UK HealthCare

The Essentials To Boating Safety: Life Jackets and Supervision

LEXINGTON, Ky. (May 24, 2011) — Whether it’s during vacation or part of an ordinary day, boating can be fun for the entire family, as long as everyone remains safe. In 2009, 18 children under age 13 died in boating-related incidents, half by drowning. 

“On a boat, everyone should wear a life jacket at all times,” said Sherri Hannan, a nurse and coordinator of Safe Kids Fayette County, led by Kentucky Children's Hospital. “Look for a life jacket approved by the U.S. Coast Guard. Water wings and other inflatable swimming aids such as inner tubes do not prevent drowning.”

Safe Kids Fayette County recommends that children ages 14 and under wear life jackets not only on boats, but near open bodies of water or when participating in water sports. Kentucky law requires children ages 12 and under to wear life jackets while boating, and children under  13 are required to wear life jackets on any recreational vessel in waters under Coast Guard jurisdiction.

Safe Kids Fayette County also reminds parents and caregivers:

  • Always wear life jackets when in or around open bodies of water and on boats. Make sure the life jacket fits snugly. Have the child make a “touchdown” signal — if the life jacket hits the child’s chin or ears, the life jacket may be too big or the straps are too loose.      
  • Enroll your kids in swimming lessons taught by a certified instructor, but don’t assume swimming lessons or life jackets make your child “drownproof.” These precautions are important, but they’re no substitute for constant and active adult supervision.
  • Don’t let kids operate or ride on personal watercraft (such as jet skis).
  • Never drink alcoholic beverages while boating — a large portion of boating accidents that occur each year involve alcohol consumption by both boat operators and passengers.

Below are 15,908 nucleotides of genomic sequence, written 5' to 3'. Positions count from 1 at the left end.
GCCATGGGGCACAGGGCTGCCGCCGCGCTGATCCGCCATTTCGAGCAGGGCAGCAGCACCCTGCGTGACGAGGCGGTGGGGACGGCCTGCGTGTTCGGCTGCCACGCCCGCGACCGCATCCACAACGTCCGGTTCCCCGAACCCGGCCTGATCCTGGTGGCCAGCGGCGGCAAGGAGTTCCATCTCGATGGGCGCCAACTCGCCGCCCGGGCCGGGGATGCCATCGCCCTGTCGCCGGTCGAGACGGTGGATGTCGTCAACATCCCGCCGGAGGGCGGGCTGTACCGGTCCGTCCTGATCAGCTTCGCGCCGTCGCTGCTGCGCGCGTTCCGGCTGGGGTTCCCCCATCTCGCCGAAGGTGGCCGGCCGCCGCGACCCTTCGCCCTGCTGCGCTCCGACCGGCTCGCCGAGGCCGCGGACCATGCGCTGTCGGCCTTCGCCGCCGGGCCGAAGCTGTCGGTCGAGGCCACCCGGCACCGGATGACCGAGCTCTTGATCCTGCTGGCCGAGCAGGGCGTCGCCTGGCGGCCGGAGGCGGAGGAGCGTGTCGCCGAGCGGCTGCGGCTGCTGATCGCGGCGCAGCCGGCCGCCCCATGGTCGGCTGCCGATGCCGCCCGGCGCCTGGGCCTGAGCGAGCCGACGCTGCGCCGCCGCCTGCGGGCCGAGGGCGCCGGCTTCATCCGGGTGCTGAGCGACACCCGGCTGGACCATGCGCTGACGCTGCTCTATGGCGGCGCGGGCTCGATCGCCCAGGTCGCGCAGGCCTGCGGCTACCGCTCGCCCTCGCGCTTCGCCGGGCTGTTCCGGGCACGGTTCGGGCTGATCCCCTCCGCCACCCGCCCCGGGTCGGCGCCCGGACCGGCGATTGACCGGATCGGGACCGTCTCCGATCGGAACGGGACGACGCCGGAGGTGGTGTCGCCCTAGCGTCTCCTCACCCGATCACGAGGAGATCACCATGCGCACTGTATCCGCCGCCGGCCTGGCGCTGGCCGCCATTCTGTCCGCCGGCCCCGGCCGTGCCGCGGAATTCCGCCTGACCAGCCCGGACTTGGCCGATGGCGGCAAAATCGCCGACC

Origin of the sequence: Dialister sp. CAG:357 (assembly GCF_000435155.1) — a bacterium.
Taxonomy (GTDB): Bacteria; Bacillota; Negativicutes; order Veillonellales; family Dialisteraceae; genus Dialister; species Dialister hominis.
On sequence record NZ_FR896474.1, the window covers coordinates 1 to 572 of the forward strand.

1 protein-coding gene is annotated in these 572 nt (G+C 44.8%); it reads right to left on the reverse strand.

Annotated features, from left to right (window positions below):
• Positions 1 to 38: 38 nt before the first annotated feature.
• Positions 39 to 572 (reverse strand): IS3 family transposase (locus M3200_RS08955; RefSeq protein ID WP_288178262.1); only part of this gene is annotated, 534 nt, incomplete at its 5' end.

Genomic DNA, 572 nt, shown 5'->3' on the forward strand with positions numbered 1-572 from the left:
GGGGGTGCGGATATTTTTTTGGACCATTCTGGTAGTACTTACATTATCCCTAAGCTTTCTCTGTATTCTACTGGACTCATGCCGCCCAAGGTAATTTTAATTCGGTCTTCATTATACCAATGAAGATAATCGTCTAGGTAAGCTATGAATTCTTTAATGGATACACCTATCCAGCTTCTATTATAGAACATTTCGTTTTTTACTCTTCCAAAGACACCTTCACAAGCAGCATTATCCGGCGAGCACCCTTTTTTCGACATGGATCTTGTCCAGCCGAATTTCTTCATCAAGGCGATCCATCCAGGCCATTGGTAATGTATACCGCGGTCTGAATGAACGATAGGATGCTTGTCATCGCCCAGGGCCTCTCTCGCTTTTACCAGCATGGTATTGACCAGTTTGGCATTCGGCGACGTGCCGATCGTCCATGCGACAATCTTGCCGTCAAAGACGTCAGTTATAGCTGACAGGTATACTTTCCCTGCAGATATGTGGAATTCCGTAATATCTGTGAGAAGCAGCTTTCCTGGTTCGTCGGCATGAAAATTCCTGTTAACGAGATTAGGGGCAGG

• Nobody should swim near a dock or marina with electrical hookups or lighting — swimmers can be electrocuted in the water.
  • Make sure the boat operator has passed a boating safety course approved by the Coast Guard before letting your child and your family ride in the boat. For more information about safe boat operations, visit
  • When there are several adults present and children are swimming, use the Water Watcher card strategy, which designates an adult as the Water Watcher for a designated amount of time (e.g. 15-minute periods) to prevent lapses in supervision.  To download a Water Watcher card, visit
  • Install a carbon monoxide detector on your motorboat to alert you to dangerous levels of exhaust fumes.
  • Learn infant and child CPR. In less than two hours, you can learn effective interventions that can give a fighting chance to a child who has fallen into water and become unconscious. Local hospitals, fire departments and recreation departments offer CPR training.  Check with your local American Red Cross or American Heart Association centers for layperson CPR training.


National Safe Boating Week is an annual educational campaign, coordinated by the National Safe Boating Council (, running the week prior to Memorial Day.

For more information sports injury prevention in general, please call Safe Kids Fayette County at (859) 323-1153 or visit

About Safe Kids

Safe Kids Fayette County works to prevent accidental childhood injury, the leading killer of children 14 and under. Its members include health and safety experts, educators, community leaders, corporations, foundations, government representatives and volunteers to educate and protect families. Safe Kids Fayette County is a member of Safe Kids Worldwide, a global network of organizations dedicated to preventing accidental injury. Safe Kids Fayette County was founded in 1994 by Kentucky Children's Hospital.